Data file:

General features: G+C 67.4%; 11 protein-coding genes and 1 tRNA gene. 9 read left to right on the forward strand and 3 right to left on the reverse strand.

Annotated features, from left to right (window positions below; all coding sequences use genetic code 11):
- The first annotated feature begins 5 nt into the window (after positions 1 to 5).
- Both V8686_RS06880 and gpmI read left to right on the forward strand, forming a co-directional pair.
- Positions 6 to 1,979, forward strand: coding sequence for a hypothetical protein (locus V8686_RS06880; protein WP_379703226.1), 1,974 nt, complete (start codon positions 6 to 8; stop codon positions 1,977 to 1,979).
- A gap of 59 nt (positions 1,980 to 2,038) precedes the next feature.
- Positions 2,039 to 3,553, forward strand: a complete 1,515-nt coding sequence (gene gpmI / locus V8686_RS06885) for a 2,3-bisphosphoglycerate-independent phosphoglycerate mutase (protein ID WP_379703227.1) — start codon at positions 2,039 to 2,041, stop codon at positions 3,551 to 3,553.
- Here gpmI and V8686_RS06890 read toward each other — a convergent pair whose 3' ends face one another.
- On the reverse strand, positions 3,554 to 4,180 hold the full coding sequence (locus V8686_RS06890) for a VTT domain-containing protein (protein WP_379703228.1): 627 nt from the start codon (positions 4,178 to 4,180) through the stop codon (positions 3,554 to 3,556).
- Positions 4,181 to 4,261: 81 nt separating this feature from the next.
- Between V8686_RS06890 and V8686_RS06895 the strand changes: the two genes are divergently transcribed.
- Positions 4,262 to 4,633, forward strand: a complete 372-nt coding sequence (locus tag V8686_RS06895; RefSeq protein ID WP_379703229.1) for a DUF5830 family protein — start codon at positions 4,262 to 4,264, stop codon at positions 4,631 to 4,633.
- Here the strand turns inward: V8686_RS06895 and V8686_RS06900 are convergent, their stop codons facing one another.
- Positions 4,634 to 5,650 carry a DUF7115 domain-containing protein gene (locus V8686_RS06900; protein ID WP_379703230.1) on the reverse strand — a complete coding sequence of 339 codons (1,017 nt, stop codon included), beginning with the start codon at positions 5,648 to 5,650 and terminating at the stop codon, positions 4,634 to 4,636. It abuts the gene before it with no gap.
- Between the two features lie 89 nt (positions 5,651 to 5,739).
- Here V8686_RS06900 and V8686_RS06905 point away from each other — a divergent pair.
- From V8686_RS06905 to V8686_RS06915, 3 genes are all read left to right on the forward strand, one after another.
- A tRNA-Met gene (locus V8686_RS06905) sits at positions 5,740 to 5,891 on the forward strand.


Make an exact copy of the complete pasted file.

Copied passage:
General features: G+C 67.4%; 11 protein-coding genes and 1 tRNA gene. 9 read left to right on the forward strand and 3 right to left on the reverse strand.

Annotated features, from left to right (window positions below; all coding sequences use genetic code 11):
- The first annotated feature begins 5 nt into the window (after positions 1 to 5).
- Both V8686_RS06880 and gpmI read left to right on the forward strand, forming a co-directional pair.
- Positions 6 to 1,979, forward strand: coding sequence for a hypothetical protein (locus V8686_RS06880; protein WP_379703226.1), 1,974 nt, complete (start codon positions 6 to 8; stop codon positions 1,977 to 1,979).
- A gap of 59 nt (positions 1,980 to 2,038) precedes the next feature.
- Positions 2,039 to 3,553, forward strand: a complete 1,515-nt coding sequence (gene gpmI / locus V8686_RS06885) for a 2,3-bisphosphoglycerate-independent phosphoglycerate mutase (protein ID WP_379703227.1) — start codon at positions 2,039 to 2,041, stop codon at positions 3,551 to 3,553.
- Here gpmI and V8686_RS06890 read toward each other — a convergent pair whose 3' ends face one another.
- On the reverse strand, positions 3,554 to 4,180 hold the full coding sequence (locus V8686_RS06890) for a VTT domain-containing protein (protein WP_379703228.1): 627 nt from the start codon (positions 4,178 to 4,180) through the stop codon (positions 3,554 to 3,556).
- Positions 4,181 to 4,261: 81 nt separating this feature from the next.
- Between V8686_RS06890 and V8686_RS06895 the strand changes: the two genes are divergently transcribed.
- Positions 4,262 to 4,633, forward strand: a complete 372-nt coding sequence (locus tag V8686_RS06895; RefSeq protein ID WP_379703229.1) for a DUF5830 family protein — start codon at positions 4,262 to 4,264, stop codon at positions 4,631 to 4,633.
- Here the strand turns inward: V8686_RS06895 and V8686_RS06900 are convergent, their stop codons facing one another.
- Positions 4,634 to 5,650 carry a DUF7115 domain-containing protein gene (locus V8686_RS06900; protein ID WP_379703230.1) on the reverse strand — a complete coding sequence of 339 codons (1,017 nt, stop codon included), beginning with the start codon at positions 5,648 to 5,650 and terminating at the stop codon, positions 4,634 to 4,636. It abuts the gene before it with no gap.
- Between the two features lie 89 nt (positions 5,651 to 5,739).
- Here V8686_RS06900 and V8686_RS06905 point away from each other — a divergent pair.
- From V8686_RS06905 to V8686_RS06915, 3 genes are all read left to right on the forward strand, one after another.
- A tRNA-Met gene (locus V8686_RS06905) sits at positions 5,740 to 5,891 on the forward strand.